After a several week delay in an effort to deliver a high quality product, Elite Dungeon 2 – The Dragonkin Laboratory finally came out on August 13, 2018. The dungeon requires the completion of the first elite dungeon, Temple of Aminishi. While Temple of Aminishi largely delivered on the form that was promised—big, lots of mobs, several bosses, scaled difficulty and a checkpoint based classic dungeon raid feel, the content wasn’t executed at the level it could have been. The difficulty rested in-between what most players feel confident with but well below the high bar set by end game bosses such as Solak and Telos, the gold per hour left a lot to be desired, and it felt like it missed its intended audience. The Dragonkin Laboratory, on the other hand, seems to do everything right. The entire dungeon exists on a single map, making it a bit less confusing to initially navigate. The setting is gorgeous, highlighting the type of lighting and detail possible with NXT and the theme couldn’t be more fun and more Runescape – Dragons!
Elite dungeon 2 will be immediately familiar to anyone who has completed the first dungeon. There is a chest with teleport and auto-loot functions and a series of barriers blockaded by various mobs that must be killed to continue going. While there are some divergent paths available to those looking to tackle the mini-bosses, which are similar in style to Aminishi’s high HP, few mechanics, little to no danger encounters that reward dungeoneering tokens, the dungeon is set up in a relatively linear fashion.
As far as gear goes, T90 accuracy is definitely a must have for these dungeons, as for several of the mobs and some of the encounters you will not achieve 100% accuracy even with an aura. While all three styles have their advantages, I would recommend Magic for its versatility, access to vulnerability, and access to a variety of good Area of Effect abilities. Ranged is also certainly viable due to the incredible power mechanical chinchompas have for clearing out large swathes of minions efficiently. An ideal team would probably consist of two people on magic for vulnerability and a ranger for speeding up minions, but more experimentation is needed. For my setup, I elected to perk a set of Anima Core of Seren armor just for the elite dungeons. I was using tectonic, but the degrade rate of the T90 version is massive to the point of feeling cost-prohibitive, and I wanted some specialized perks such as crackling 3 and dragon slayer (+7% damage to dragons) on the same gizmo. For those curious, the recipe for that combination is 4 explosive and 1 dragonfire component, with a success rate that feels to be around 1/25. If you’ve got the budget to make it, I would highly recommend doing so as it works on all three bosses and is useful on the vast majority of mobs. The 7% increased damage is more than double the improvement between a T90 and T92 weapon, which costs around a billion gold by comparison. Here is a screenshot of my inventory and setup:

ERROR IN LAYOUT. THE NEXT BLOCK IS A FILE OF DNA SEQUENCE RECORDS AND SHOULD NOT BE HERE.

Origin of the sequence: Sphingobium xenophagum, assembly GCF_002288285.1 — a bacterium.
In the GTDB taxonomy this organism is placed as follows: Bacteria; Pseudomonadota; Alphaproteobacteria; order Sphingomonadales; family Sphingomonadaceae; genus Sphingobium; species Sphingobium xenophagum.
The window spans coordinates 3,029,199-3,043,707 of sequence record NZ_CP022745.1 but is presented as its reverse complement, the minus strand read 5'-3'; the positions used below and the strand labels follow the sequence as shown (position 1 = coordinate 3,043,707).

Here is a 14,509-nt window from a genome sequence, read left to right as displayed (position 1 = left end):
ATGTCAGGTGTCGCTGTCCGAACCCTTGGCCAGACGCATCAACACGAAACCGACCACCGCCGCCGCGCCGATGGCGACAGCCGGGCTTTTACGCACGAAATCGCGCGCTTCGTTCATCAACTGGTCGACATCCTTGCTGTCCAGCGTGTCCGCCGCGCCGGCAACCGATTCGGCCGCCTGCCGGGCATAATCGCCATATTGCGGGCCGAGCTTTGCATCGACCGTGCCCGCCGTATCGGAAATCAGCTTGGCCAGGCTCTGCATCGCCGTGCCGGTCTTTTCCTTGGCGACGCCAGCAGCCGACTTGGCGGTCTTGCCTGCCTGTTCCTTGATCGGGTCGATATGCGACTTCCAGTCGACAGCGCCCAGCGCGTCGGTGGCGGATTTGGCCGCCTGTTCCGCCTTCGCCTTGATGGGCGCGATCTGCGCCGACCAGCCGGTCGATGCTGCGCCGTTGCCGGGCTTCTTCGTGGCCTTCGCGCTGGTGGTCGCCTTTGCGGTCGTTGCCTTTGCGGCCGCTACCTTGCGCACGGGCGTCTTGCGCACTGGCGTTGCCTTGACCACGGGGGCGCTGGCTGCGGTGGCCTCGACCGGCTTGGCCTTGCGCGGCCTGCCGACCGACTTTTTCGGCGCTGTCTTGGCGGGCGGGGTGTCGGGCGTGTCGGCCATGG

The combination of weapon poison and cinderbanes gives a big boost to damage here, and the dominion mines are highly useful for the third boss-the Black Stone Dragon-which I’ll discuss in a bit. I used the god book only during the actual boss fights, as turning it on for minion clearing seemed a bit wasteful—a cheaper book with an AoE special like Guthix or Zamorak might have a lot of potential here, so I might try that as a switch in the future. Given the checkpoint nature of elite dungeons, I would highly recommend a steel titan or another damage boosting familiar as even early on you won’t need much food and can easily bank when needed. Don’t forget to bring an super anti-fire potion or a combination potion that includes it, or you will be roasted alive very quickly!
Along with Shane and Tanis, I discussed the specific mechanics of each of the bosses in detail on RSBANDBUpdate! 684 – Direct Hit: The Dragonkin Lab, but will do so again here. The dungeon has three main bosses: Astellarn, the first modified white dragon, Verak Lith, a significantly stronger version of the King Black Dragon, and the Black Stone Dragon, created by Dactyl and having some relation to the mysterious god Xau-Tak.